In other embodiments, the speed profile that is used by patient handling device 20 may be one in which the maximum speed of device 20 does reach 0 miles per hour, either at a negligible distance, such as an inch from object 64, or at some other cutoff distance. In such embodiments, the signals from handle sensors 52 will be completely overridden at the cutoff distance so that, for example, if a person continues pushing on handle sensors 52 while an object is detected that is an inch away, motor 44 will remain stopped. In such situations, a person who wanted to move device 20 the remaining inch or so further to the object would have to manually supply all of the motive force necessary to wheel device 20 to the desired stopping point.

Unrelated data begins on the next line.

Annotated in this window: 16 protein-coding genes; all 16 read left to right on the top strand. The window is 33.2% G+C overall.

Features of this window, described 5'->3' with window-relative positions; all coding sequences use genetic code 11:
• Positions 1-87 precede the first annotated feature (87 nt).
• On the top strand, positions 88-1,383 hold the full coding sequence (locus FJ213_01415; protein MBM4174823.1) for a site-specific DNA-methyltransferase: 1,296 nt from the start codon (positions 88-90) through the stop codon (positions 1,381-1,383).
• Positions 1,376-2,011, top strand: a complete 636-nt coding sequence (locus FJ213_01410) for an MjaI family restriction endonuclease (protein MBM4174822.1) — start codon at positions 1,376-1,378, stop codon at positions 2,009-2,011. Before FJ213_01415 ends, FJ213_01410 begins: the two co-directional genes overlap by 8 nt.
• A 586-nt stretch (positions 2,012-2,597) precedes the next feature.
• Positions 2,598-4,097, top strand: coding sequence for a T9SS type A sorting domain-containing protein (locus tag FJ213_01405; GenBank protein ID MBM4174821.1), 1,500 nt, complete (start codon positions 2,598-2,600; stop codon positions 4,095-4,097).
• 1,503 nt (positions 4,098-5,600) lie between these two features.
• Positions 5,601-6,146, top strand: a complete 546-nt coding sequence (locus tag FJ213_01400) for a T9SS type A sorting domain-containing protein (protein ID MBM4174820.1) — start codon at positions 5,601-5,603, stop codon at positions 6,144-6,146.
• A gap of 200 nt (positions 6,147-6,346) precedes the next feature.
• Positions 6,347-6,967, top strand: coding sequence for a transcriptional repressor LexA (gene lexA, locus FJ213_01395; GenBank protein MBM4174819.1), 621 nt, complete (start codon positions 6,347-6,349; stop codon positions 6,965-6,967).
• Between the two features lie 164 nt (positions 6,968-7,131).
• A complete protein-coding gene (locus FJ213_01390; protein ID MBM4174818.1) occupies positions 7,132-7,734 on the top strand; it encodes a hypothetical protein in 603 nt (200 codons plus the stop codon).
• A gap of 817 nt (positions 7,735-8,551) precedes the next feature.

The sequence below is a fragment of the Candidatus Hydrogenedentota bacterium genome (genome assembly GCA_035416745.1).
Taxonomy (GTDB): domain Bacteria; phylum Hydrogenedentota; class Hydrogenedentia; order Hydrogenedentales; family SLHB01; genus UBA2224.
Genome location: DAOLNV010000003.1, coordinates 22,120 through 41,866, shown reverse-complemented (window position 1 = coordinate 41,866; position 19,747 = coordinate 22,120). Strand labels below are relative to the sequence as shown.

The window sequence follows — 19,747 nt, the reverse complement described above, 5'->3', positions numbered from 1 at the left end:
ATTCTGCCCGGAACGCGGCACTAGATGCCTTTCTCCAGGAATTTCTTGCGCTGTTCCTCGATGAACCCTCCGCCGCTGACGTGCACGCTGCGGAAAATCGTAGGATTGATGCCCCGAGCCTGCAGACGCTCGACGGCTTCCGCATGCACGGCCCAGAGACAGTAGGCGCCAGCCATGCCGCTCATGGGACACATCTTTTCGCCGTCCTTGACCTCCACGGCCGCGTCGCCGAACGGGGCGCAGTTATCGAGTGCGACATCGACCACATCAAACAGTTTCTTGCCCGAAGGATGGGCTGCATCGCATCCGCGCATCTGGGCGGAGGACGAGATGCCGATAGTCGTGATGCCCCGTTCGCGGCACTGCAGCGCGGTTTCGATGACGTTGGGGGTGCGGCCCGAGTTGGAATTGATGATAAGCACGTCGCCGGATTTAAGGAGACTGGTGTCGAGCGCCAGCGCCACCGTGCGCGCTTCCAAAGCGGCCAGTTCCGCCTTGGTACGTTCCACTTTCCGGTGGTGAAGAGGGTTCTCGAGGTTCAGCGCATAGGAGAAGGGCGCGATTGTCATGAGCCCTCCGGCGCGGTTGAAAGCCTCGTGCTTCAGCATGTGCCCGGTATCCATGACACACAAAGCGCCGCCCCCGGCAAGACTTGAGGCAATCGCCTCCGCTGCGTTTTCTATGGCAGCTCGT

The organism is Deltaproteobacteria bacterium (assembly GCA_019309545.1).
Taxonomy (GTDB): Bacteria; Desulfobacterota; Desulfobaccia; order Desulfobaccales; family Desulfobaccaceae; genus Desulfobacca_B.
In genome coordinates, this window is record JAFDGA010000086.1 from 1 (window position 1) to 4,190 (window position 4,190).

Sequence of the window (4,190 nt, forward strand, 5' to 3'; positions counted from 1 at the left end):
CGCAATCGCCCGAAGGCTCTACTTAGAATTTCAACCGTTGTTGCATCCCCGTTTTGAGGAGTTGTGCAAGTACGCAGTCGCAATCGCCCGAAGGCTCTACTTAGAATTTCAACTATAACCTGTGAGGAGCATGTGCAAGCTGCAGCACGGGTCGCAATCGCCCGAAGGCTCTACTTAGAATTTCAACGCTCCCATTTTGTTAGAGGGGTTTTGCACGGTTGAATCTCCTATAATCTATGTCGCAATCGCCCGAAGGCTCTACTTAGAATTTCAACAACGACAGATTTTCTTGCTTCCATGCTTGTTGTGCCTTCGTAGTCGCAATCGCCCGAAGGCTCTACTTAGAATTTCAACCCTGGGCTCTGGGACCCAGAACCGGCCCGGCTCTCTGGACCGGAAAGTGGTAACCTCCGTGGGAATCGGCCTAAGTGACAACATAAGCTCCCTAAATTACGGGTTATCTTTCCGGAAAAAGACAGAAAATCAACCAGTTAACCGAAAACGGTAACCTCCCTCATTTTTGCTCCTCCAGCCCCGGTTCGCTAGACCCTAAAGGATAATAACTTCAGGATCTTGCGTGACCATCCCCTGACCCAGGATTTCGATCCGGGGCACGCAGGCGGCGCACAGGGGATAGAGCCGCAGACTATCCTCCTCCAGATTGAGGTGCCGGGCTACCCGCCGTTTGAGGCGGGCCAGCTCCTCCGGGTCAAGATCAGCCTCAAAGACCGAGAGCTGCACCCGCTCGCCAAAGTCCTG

In other embodiments, patient handling device 20 may be configured to bring device 20 to a stop right at the movement device 20 abuts against the object. Such a docking mode would include a speed profile that shrank to zero mph at a distance D of zero (or very close thereto). Further, the speed profile of the docking mode may reflect an actual, controlled speed of patient handling device 20, rather than a maximum permissible speed (as with speed profiles 70 a-70 c). The docking mode could occur automatically as an object neared device 20, or a person could separately initiate the docking mode in any suitable manner, such as by pressing a button, or otherwise manipulating a control on device 20, such as a control located on a control panel near handles 40. In one embodiment, the docking mode could be entered any time after an object is detected by proximity sensors 60. Upon entering the docking mode, device 20 would automatically drive itself until it stopped precisely at the detected object, or at a particular distance therefrom. In some embodiments, this automatic driving could take place even if the person removes their hand or hands from either or both of handle sensors 52. Thus, if a person wanted to move a patient handling device 20 such that foot end 48 was positioned precisely against a wall, for example, the person could steer the device 20 until sensors 60 detected the wall, (at which point a light might flash on a control panel), and then activate whatever control or controls were necessary to enter the docking mode. Once entered, the user could relinquish his or her hands from the device 20 and it would automatically continue to move forward following its selected speed profile until it stopped adjacent the wall. The docking mode thus acts as a sort of automatic parking feature for the device 20, enabling personnel to easily position device 20 at desired distances relative to objects. The desired distances may be variable and enterable by the user via a suitable control panel on device 20.